9.2 C
Friday, December 9, 2022

Perennial Passion

Barry Lupton interviews Tim Schram Ireland’s founding nursery businesses were family-run affairs. And while this remains the case for the majority, subsequent generations have been...

Practically sustainable

Lots of people talk a good sustainable game, few actually play by the rules. John Murphy, owner, and operator of Annaveigh Plants explains how...

A cut above

Andy Whelton, ornamental specialist in the Teagasc Horticultural Development Unit, and nursery stock advisor, Dónall Flanagan explore the benefits and success of species screening...
Photo by Igor Zakowski

Was it something I said?

Independent retail consultant, Liam Kelly dispels some of the persistent truths of successful retailing Over the years I have learned the importance of listening to...
white flower

Autumn’s best performer

Renowned independent florist, Ruth Monaghan shares her thoughts and techniques on how to get the most from the humble but top performing Cyclamen Autumn is...
Qualified designers have a range of skills spanning multiple domains. Spatial and planting design, construction, horticulture, electrics, draughting, computer-aided design, sketching, and visualization are just a few. The range is rarely reflected in fees and charges as most clients pay for the product, not the process. The images shown here are just a tiny sample of the products produced by the process. A process that can absorb huge amounts of time, both physically producing, but also in thinking time. Clients rarely pay for thinking time and designers rarely charge for it. It’s a hard thing to pin down. Image 1 shows rendered sketch plan. It’s not scaled or dimensioned and is intended to provide the client with an indicative visual start point. Such plans may be produced during consultations. Image 2 shows the same plan in a draughted format using Autodesk. It is intended to be used by the client and any potential contractor for pricing and construction. Such plans require a lot of survey information, thinking and screen time. Image 3 is another sketch drawing produced during a consultation to assist a client in understanding a radically different treatment for their new house layout. A frequent occurrence during such consultations. Image 4 shows a hard and soft landscape detailing drawing for a garden. Such drawings are produced following an agreement on a sketch layout and can be very time consuming to produce, particularly where a project is being tendered. Image 6 shows a more detailed rendered perspective drawing of a garden. Such drawings are created for more complex, bigger budget projects and can be very time consuming to produce. Image 7 shows a planting layout with supporting images. Such Such drawings are produced for clients and contractors.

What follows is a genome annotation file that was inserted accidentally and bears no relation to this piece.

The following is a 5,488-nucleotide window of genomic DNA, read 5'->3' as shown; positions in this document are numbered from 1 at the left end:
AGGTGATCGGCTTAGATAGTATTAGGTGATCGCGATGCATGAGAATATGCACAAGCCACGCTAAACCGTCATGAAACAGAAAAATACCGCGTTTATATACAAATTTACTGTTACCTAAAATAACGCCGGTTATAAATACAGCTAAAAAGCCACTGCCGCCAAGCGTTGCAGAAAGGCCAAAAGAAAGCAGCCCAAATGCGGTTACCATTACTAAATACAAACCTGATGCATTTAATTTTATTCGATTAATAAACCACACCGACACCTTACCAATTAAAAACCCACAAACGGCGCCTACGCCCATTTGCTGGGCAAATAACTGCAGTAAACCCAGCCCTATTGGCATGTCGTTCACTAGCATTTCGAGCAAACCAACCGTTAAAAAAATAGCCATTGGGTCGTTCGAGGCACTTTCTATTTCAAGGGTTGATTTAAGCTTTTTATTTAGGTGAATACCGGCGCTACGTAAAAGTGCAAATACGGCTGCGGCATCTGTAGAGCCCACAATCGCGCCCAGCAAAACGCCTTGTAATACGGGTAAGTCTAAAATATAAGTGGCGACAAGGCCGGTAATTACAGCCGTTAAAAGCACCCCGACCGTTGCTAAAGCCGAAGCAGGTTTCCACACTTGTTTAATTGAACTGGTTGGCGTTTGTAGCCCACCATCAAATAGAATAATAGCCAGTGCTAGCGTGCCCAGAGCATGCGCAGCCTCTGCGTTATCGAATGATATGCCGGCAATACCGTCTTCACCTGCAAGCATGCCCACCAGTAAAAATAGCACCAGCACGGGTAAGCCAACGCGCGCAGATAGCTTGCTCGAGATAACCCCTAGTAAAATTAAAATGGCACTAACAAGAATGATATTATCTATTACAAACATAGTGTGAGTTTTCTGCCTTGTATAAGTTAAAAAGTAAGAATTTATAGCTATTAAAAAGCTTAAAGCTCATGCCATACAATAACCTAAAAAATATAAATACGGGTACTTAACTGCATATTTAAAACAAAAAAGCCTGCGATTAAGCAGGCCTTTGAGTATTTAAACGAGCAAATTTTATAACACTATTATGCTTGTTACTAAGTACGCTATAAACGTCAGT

Facing charges

The subject of fees for professional landscape and design work in Ireland is a charged subject and one the sector has great difficulty facing...

A strategy for learning growth

John Mulhern, Principal of the College of Amenity Horticulture, National Botanic Gardens summarises findings of the recent strategy review for horticultural education in Ireland During...
Sustainability image

Assuring sustainable practice

Andrew Mahon of Bord Bia’s quality division frames The Sustainable Horticulture Assurance Scheme (SHAS), the revised quality assurance program being launched through the edibles...

Mycorrhizal and root initiation and development

As part of our continued drive to promote and communicate horticultural research conducted by Irish students, we’re delighted to share the work completed by...
Photograph by By-Studio

What you see…

Renowned nurseryman and tree specialist, Ronan Nangle shares a positive story of how seeing and selecting trees first hand can contribute to the creation...


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